-Constant attacks on exclusion
of Negroes.
--Related racial changes flow-
ing partly from new laws and ac-
tivities of civil rights groups; the
changed attitude of the federal,
and in many instances state, gov-
ernment; the impact upon and in-
volvement of business and indus-
trial growth.
-Increasing political power of
Negroes.
-Lessening opposition to liberal
views.
Legislation to permit trial of civ-
11 rights cases in federal court and

ed in Congress by Sen. Jacob K.
Javits (R-NY) and Sen. Clifford
P. Case (R-NJ). The jury selection
in civil rights cases would be done
from a list provided by the Cen-
sus Bureau. Similar proposals
have been introduced by Rep.
Donald M. Fraser (D-Minn).
The administration of justice in
the South might well hold the key
to civil rights problems, accord-
ing to Dean Erwin N. Griswold of
the Harvard Law School and a
member of the Civil Rights Com
mission.
"Not until justice can truly be
found close at home can it be ra-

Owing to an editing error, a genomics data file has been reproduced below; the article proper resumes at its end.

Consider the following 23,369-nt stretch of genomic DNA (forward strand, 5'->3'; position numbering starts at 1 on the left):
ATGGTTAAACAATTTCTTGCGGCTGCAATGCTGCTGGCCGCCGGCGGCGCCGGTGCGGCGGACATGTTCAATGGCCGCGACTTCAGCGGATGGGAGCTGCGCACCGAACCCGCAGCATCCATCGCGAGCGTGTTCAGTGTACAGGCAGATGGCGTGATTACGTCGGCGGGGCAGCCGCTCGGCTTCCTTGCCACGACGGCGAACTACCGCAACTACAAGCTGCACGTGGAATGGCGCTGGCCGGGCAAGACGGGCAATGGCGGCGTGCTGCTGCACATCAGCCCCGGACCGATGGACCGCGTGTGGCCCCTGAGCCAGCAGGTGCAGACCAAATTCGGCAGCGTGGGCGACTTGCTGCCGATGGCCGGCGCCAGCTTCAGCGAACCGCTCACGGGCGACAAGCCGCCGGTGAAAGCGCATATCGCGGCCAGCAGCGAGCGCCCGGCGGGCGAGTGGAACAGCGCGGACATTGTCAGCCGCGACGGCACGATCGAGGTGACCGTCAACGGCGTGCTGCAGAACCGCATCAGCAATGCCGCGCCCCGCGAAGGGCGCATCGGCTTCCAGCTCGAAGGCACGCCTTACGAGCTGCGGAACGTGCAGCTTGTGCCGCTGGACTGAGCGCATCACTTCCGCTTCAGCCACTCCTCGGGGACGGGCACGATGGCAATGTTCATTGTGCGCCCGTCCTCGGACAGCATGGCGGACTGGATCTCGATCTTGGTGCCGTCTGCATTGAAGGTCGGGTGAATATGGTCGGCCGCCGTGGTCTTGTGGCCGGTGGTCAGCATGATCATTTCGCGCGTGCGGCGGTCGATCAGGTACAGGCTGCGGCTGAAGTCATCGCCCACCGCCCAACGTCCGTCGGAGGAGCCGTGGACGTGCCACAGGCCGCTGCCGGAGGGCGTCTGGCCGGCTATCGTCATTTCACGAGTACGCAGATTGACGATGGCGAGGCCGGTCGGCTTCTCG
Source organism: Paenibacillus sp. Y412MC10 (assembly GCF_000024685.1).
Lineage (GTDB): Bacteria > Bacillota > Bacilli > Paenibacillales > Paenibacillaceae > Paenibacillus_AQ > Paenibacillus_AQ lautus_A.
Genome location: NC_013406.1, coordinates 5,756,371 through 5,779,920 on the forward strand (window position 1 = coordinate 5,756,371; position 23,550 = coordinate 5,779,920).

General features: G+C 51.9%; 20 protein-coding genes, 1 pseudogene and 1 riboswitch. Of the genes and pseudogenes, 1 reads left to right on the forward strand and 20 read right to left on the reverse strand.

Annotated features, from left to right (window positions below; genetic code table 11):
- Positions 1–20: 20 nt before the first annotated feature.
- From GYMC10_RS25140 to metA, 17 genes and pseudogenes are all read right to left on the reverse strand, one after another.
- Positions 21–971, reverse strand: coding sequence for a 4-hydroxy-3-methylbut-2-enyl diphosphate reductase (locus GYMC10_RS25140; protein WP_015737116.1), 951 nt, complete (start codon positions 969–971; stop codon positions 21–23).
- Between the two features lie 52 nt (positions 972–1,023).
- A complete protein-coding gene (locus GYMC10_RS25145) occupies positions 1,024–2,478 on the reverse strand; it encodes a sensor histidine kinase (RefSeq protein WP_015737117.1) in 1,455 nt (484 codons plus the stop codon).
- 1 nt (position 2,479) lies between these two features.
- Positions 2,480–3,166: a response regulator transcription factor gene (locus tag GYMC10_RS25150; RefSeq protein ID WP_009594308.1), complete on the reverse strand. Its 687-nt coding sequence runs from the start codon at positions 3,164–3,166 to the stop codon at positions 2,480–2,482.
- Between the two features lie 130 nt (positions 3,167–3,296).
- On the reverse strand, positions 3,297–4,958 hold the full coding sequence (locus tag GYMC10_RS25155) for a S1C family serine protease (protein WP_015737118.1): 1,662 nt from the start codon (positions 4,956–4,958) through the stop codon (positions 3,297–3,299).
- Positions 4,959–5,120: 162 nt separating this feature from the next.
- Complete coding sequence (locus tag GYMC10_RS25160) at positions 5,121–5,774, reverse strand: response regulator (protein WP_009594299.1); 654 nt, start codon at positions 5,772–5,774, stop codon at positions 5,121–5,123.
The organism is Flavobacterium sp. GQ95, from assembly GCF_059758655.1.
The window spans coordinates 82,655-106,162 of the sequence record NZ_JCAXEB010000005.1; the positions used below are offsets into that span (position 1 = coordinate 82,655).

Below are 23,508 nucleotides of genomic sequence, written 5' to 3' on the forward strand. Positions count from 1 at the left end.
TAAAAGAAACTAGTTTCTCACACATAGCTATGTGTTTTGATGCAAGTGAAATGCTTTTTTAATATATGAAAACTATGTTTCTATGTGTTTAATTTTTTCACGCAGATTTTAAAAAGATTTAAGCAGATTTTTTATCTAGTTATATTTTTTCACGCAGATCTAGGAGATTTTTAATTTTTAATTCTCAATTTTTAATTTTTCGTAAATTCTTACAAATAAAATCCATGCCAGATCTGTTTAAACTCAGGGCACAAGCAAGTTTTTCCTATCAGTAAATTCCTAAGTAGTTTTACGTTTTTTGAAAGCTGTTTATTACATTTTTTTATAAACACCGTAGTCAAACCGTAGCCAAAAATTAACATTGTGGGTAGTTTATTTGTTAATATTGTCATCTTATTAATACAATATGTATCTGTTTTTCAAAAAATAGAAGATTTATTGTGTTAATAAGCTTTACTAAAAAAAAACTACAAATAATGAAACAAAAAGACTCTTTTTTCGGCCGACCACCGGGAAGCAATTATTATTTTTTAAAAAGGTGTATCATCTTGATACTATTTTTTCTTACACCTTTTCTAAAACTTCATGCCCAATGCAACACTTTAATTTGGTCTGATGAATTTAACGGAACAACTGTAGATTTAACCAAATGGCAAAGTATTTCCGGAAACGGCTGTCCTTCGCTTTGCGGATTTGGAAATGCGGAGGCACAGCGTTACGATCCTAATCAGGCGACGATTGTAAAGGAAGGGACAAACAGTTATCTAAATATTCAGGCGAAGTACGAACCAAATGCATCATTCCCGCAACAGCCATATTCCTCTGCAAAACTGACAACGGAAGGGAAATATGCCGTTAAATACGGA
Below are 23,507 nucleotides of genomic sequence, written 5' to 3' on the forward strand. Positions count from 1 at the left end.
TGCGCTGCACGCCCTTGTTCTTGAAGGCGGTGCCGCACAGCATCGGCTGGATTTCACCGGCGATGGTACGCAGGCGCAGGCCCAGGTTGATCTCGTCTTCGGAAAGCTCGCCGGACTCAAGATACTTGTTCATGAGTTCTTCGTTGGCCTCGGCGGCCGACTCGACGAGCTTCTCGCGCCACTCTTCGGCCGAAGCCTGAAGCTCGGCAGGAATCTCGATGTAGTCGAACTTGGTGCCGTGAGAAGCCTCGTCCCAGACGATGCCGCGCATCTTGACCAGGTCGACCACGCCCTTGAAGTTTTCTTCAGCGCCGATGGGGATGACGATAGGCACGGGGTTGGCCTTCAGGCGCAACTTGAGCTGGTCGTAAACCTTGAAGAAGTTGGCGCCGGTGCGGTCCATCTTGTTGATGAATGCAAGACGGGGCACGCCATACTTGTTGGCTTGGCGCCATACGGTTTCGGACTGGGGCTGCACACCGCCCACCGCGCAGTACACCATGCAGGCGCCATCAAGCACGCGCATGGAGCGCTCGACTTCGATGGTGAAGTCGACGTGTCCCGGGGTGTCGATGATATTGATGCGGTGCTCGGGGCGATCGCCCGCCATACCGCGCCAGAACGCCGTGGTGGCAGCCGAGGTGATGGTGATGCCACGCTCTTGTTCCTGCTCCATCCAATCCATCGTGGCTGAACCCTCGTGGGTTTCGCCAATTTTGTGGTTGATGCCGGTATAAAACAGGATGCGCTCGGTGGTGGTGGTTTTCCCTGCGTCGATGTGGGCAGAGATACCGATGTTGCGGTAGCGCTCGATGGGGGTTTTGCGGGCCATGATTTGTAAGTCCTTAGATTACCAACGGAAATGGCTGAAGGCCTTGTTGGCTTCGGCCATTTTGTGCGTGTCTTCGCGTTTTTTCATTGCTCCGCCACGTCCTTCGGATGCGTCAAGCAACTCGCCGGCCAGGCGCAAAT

tionally expected that Negroes in
the South will present their case
in thecourts rather than in the

Jenkins said this results from

, I

I

court verdict in Americus, Ga., to set up a new jury selection

streets," he said.

Buddhists

o

End

Boycott

Frenech Demand U.S.
Withdrawal of Troops

OIntitutonal ong ress

Saigon Radio
Report Not
Confirmed
Demnonstrations Wil
Not Be Called Off;
Ky Threatens Force
SAIGON ()-There was a re-
port yesterday that Buddhists
* would drop their boycott of the
preparatory congress the govern-
ment convened last Tuesday tc
reconimend steps for the trans-
fer of ruling powers to a civilian
regime.
Radio Saigon broadcast a state-
ment that the Buddhist delegates
would take their seats in the
congress. Confirmation was lack-
ing from the religious hierarchy
Militant Buddhists planned a
big but orderly demonstration
here yesterday to emphasize their
opposition to Premier Nguyen Cao
4 y's military government.
Nonviolent March
It was expected to take the
form of a nonviolent march from
the Buddhist Institute to down-
town Saigon.
Such a parade route would follow
streets marked by a series of riot-
ous outbreaks before the Bud-
dhist hierarchy proclaimed itself
in- over-all command of the dis-
sidents and called a halt to the
rowdyism and arson last Satur-
day night.